Create a theme

Your TEDx event theme sets the tone of your event with one overarching question or statement. It essentially lets your attendees know what they should expect from the day.

What is the difference between a theme, a topic, and an idea?

A theme is the title or tagline of your event.
A topic is the subject area that a single talk may address. Each talk will address a different topic.
An idea is the original concept or notion that your speakers will bring to the stage at your event.

Choosing a theme

Your theme should be abstract, and open to interpretation – it should be broad enough to leave room for a wide range of topics and speakers. Think of it like a title or tagline for your event.

Your theme is not a topic or single subject like, “sustainability,” “medicine,” or “happiness,” but should be broad and overarching. Here are some examples of different themes that were used by other TED and TEDx events:

Past TED themes
  • The Great Unveiling
  • The Big Questions
  • Icons, Geniuses, Mavericks
  • Think Again
  • The Substance of Things Not Seen
Past TEDx themes
  • Ideas Empowered
  • Breakthrough!
  • Revolutionary Ideas
  • Thriving on Turmoil
  • The Essence of a Changing World

You want to choose a theme that can be interpreted loosely, so that you can be as diverse with your talks and speakers as possible. For example, the theme titled, “The Substance of Things Not Seen,” included the following speakers and topics:

  • An artist who creates microscopic sculptures
  • A politician talking about the un-seen poor
  • An astrophysicist explaining the existence of black holes, even though we cannot see them.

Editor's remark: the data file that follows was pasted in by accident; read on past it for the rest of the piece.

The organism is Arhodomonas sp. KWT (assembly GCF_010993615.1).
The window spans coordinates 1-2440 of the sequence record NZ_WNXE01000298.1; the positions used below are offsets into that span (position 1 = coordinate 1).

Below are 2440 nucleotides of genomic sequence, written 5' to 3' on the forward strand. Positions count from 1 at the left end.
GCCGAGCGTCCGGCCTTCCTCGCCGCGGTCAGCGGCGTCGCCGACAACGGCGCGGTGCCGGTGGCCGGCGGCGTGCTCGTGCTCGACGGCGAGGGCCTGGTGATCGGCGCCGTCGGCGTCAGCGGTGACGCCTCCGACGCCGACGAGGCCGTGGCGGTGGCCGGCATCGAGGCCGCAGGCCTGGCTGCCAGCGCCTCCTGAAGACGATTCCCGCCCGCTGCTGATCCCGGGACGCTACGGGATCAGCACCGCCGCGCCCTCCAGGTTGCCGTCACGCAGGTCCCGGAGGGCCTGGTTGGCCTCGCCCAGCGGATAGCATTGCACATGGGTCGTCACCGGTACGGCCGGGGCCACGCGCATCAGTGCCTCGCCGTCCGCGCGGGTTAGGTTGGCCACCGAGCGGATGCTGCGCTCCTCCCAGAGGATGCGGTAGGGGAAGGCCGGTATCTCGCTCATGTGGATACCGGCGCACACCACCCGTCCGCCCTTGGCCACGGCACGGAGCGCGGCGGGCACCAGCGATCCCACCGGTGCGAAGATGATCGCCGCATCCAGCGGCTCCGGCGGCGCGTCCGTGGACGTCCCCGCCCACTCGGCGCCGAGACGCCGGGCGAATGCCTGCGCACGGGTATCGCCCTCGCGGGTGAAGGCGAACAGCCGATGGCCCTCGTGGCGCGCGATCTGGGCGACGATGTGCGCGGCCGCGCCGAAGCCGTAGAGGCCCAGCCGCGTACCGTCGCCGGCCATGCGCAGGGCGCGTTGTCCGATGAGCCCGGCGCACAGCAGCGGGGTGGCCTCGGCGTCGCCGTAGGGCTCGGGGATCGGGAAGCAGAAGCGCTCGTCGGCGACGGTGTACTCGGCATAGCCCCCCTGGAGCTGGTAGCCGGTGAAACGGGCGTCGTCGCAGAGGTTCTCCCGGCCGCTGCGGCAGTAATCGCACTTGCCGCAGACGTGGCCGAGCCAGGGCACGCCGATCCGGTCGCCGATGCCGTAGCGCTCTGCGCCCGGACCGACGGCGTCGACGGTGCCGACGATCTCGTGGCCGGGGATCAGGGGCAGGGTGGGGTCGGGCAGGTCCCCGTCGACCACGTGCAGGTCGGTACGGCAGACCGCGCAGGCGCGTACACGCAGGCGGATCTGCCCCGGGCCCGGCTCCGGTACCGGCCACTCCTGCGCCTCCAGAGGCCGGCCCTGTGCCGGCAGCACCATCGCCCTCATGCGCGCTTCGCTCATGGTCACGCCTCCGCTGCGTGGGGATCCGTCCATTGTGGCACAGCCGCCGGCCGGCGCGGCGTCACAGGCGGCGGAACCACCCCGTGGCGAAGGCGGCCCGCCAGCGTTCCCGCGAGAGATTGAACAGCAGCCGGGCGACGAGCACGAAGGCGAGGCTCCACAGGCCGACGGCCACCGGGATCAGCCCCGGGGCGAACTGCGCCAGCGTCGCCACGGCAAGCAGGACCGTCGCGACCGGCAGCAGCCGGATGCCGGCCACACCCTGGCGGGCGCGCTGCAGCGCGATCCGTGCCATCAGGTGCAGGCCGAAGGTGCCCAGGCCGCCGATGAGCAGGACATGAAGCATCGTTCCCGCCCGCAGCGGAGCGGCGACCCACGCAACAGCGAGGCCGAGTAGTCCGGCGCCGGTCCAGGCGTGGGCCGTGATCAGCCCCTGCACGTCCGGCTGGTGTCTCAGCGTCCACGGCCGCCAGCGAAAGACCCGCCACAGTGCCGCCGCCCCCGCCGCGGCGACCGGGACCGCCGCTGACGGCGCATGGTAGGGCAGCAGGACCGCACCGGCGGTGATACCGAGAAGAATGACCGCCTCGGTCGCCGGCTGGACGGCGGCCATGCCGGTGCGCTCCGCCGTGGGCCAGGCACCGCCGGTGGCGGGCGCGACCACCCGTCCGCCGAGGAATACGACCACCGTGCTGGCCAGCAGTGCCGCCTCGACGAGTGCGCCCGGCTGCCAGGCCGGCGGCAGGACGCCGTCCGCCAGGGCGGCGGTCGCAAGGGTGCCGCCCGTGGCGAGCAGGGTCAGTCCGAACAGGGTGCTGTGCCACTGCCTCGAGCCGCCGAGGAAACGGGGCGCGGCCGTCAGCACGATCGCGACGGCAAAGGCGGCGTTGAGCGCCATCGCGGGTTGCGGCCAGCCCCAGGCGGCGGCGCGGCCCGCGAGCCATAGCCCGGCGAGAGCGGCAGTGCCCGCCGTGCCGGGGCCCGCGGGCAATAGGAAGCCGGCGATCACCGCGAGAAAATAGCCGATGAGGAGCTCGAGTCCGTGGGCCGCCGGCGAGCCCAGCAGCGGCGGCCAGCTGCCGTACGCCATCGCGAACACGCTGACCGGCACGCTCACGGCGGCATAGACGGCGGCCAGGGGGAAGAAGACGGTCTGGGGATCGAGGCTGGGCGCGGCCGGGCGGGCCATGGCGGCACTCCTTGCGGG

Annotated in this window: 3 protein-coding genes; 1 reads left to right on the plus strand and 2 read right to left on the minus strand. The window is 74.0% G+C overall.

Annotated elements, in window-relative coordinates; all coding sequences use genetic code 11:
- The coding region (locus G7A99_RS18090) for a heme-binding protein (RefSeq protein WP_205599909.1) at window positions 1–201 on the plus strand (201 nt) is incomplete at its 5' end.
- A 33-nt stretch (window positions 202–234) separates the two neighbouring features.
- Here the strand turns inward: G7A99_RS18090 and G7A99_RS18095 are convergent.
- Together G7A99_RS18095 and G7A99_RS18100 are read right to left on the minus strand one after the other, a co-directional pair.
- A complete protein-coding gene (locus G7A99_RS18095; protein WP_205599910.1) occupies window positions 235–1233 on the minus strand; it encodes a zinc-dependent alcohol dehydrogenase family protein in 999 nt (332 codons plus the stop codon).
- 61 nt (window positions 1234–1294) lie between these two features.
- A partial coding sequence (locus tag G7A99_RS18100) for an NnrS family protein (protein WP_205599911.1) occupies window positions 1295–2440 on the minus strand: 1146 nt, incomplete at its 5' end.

Why a diversity of topics?

When people are presented with a series of ideas, they instinctively form connections. When the connections are obvious, a whole audience will walk away with the same set of obvious connections. But when the ideas seem unrelated, each member of the audience will invent their own, individual set of connections.

This makes for a more engaging, personal and surprising experience, and will generate a wider array of questions, and much more lively discussion.

Choose topics

The best way to choose topics that fit both your theme and your community’s needs is by creating a long list of big topics and subtle questions. Don’t worry if some of these are vague or too specific, but remember: your topics shouldn’t fall under one single subject. They should be diverse and wide-ranging. You can make sure of this by using big categories like technology, entertainment, design, business, and science as a guide. Think of topics that might fall under each category.

Here are a few things to consider when creating your list of topics:

  • Ask new questions - When creating your list, you want to highlight ideas that most people haven't thought about before. Don’t aim to reinforce world views.
  • Think local - Consider choosing topics that TED can't address on our global stage. What new ideas are being discussed and created in your community? What critical issues are big thinkers and innovators talking about in your local community?
  • Think global - Think about how you can reflect your community outward to the world. What could the rest of the world learn from your community? And alternatively, what could your community learn from the world that they don’t know?

Keep in mind that this is a draft list, and not your final lineup of topics. You’ll be using this to begin researching local speakers who can address these concepts in the most interesting ways.

TEDx Tips
  • Need help thinking of a theme? Take a look at your local papers and other publications you like to read. Look for themes that come up again and again.
  • Need inspiration for topics? Friends can be a great guide. Sit down with the smartest, most interesting people you know, and discuss what’s important to them right now personally, locally and globally. Find out the things they know that others should. Find out what bores them. Find out what excites them!
Rules to Remember
  • Be wary of bad science. Topics should be realistic, and must maintain arguments that can be defended by well-founded evidence.
  • No commercial, political or religious agendas, or polarizing, “us vs. them” topics are allowed.
  • Remember: No single-topic events are allowed. (e.g., An event on “charity”)